Anti-Shia protests in Karachi, Pakistan

Shia Rights Watch expresses immense concern in regards to recent anti-Shia protests in Karachi, Pakistan.

Within the rally, affiliates of Sipah-e-Sahaba and Tehreek Labbaik Pakistan waved flags and shout derogatory slurs against Shia Muslims, calling them “infidels” and damaging not only identified Shia property but also the city’s public infrastructures.

Shia Muslims in Pakistan exist as a minority population. For years, the group has faced uncontrolled violence in the hands of extremists who consider them outside of the faith of Islam. Labels such as “infidels” and “rejecters” are frequently used to ostracize Shia Muslims and justify killing them.

The most recent justifications of anti-Shiism included the Coronavirus, which some have labeled the “Shia Virus,” scapegoating the population for the countries pandemic. While it would be expected that the presence of deadly disease would overpower biases, incidents of religious discrimination highlight the extent of dehumanization that fuels cultural violence in Pakistan. In Islamabad, anti-Shiism in a layperson was deep enough to justify watching a countryman die as he retracted willingness to donate blood when he discovered the recipient to be Shia Muslim.

Pakistan has seen a stark increase in violence against Shia Muslims starting at the beginning of the Arabic month of Muharram.

Shia Muslims face heightened rates of human rights violations in this month as their open and visible rituals make them targets for anti-Shiism. None-the-less, the recent incidents of anti-Shia rallies in Pakistan are unprecedented.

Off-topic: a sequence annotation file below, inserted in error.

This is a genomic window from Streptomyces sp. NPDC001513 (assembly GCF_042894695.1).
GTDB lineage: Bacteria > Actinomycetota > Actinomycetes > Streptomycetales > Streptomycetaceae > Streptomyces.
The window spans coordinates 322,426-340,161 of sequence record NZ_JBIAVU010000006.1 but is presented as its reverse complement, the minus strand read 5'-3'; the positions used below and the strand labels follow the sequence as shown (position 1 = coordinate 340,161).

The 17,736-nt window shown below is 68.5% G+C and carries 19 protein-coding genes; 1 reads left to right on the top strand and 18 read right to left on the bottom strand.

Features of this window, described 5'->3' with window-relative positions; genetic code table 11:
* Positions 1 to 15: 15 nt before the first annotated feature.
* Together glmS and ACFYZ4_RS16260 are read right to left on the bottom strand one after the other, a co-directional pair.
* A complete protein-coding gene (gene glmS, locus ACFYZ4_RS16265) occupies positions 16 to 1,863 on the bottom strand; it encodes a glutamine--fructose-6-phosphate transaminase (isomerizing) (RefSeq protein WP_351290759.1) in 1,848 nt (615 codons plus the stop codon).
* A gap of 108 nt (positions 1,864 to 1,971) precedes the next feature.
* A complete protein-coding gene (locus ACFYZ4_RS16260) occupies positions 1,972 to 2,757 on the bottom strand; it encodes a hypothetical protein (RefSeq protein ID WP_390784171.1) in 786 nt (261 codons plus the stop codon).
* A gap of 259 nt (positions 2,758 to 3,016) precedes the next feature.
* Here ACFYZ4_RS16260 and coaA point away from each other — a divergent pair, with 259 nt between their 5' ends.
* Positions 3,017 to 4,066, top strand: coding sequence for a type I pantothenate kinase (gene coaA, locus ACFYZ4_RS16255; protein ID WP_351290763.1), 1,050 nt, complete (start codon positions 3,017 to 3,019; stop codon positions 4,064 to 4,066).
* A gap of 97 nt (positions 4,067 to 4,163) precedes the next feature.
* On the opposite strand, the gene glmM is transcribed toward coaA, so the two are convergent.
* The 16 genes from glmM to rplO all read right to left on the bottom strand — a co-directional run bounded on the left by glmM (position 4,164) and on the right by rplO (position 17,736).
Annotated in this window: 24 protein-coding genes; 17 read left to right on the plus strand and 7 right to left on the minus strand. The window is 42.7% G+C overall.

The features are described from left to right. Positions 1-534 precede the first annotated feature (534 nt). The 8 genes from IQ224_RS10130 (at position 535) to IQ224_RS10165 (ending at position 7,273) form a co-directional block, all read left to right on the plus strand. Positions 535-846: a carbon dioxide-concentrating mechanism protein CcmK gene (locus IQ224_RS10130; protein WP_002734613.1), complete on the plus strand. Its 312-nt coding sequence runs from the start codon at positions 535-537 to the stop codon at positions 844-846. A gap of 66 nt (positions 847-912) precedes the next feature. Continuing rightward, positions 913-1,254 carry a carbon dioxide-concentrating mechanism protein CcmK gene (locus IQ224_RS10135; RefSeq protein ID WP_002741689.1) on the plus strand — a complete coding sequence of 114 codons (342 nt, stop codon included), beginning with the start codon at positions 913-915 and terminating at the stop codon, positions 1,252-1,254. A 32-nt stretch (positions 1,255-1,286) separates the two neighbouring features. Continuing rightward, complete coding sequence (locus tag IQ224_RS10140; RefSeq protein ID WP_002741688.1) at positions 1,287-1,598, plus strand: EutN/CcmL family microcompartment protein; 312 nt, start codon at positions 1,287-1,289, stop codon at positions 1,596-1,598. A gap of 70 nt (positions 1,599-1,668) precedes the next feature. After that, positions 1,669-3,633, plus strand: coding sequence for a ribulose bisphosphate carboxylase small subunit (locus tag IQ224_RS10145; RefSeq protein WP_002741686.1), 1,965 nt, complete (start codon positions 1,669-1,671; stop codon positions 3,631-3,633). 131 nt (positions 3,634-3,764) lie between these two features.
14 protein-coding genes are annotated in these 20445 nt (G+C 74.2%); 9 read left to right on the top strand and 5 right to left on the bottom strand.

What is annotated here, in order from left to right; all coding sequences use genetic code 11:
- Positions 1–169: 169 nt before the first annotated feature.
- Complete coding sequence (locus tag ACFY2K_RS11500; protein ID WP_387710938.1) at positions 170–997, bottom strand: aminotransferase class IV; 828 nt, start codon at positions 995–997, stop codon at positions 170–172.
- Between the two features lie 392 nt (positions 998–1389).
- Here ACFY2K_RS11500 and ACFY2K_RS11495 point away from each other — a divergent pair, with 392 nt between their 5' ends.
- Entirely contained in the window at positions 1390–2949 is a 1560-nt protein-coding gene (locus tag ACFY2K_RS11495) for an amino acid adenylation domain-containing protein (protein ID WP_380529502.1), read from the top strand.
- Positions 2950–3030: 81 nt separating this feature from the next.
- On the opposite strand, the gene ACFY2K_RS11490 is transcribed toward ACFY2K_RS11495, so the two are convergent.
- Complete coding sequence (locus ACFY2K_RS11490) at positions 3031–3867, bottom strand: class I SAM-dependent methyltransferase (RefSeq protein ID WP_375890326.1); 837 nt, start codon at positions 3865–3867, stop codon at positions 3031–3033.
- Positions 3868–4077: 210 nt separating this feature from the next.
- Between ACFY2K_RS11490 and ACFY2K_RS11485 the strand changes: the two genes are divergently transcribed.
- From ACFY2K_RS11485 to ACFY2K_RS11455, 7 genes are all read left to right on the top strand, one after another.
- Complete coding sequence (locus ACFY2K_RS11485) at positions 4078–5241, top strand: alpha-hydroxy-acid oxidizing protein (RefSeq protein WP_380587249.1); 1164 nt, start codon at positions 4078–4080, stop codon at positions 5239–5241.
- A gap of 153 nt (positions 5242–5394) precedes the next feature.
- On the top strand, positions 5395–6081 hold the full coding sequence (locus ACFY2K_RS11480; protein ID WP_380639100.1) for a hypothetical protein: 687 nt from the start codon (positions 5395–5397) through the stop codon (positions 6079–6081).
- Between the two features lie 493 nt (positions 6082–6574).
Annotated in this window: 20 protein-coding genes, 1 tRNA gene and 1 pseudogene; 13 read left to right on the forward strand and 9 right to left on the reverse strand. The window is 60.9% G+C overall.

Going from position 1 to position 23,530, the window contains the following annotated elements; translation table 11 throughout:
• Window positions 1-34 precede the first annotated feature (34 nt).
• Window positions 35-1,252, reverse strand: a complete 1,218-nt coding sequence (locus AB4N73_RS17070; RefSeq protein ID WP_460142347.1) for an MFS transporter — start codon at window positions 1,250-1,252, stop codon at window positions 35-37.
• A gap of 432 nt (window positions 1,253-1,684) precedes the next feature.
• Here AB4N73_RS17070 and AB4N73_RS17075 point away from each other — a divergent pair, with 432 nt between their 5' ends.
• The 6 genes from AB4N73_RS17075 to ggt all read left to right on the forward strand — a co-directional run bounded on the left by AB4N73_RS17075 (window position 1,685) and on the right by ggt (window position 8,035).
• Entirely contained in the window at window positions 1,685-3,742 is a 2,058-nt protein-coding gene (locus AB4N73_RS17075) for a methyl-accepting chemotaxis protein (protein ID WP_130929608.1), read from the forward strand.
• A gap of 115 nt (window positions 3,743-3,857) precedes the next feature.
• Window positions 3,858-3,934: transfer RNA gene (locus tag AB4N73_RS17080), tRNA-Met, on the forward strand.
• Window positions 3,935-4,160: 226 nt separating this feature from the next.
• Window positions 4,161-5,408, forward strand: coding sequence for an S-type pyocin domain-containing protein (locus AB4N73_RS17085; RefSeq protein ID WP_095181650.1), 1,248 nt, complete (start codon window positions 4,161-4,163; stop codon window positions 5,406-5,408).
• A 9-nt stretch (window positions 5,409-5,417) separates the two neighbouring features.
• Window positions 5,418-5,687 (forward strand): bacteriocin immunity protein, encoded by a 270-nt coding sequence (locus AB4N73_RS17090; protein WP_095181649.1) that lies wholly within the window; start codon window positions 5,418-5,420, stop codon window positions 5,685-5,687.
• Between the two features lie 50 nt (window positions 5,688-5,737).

Since then numerous Shia Muslims have reported that their homes and businesses were vandalized with derogatory labels, making them visible targets of violence. Shia congregations are met with mobs and their congregation halls are damaged by rocks and pellets. The killing of Shia Muslim individuals in Karachi occurs in broad daylight with little to no intervention by authorities.

Among the most recent acts of violence is the brutal death of Qaiser Imran in Kohat, an attack on a procession in Okara, and the desecration of an Imambargah in the Lines Area.

In response to the attacks, Shia Pakistani’s have taken to Twitter to share their experiences as Shia Muslims in the country.

Sara B. Haider (@Bohotsaara) responded to the inquirer @ghazi_taimoor, “I was 12 when a bunch of girls in our class started calling me and another Shia classmate “kafir,” “ganday log,” and other things. I never mentioned anything about my faith, my name said it all. Told our teacher, she said: “You all should treat ‘non-Muslims’ kindly.”

Khadija Zaidi-Rashid (@Khadija_zaidi) wrote, “I was 8 when classmates told me you get a house in Paradise for each Shia you kill.”

Wasif (@wasifmoin) stated, “It started in 6th grade. So as time went by I just hid the fact I was one but those who openly expressed that they were Shia were often humiliated and I had to sit quietly and watch my fellows get the same treatment. A never-ending cycle of pain.”

Shia Muslims in Pakistan spend their days in the margins of the country they help build. They feel endangered, so much so that many choose to practice their faith in secret.

Shia Rights Watch urges Pakistani authorities to institute justice for Shia Muslims in the country. We denounce the most recent rallies against Shia Muslims along with the complete lack of regard from the local and national authorities.

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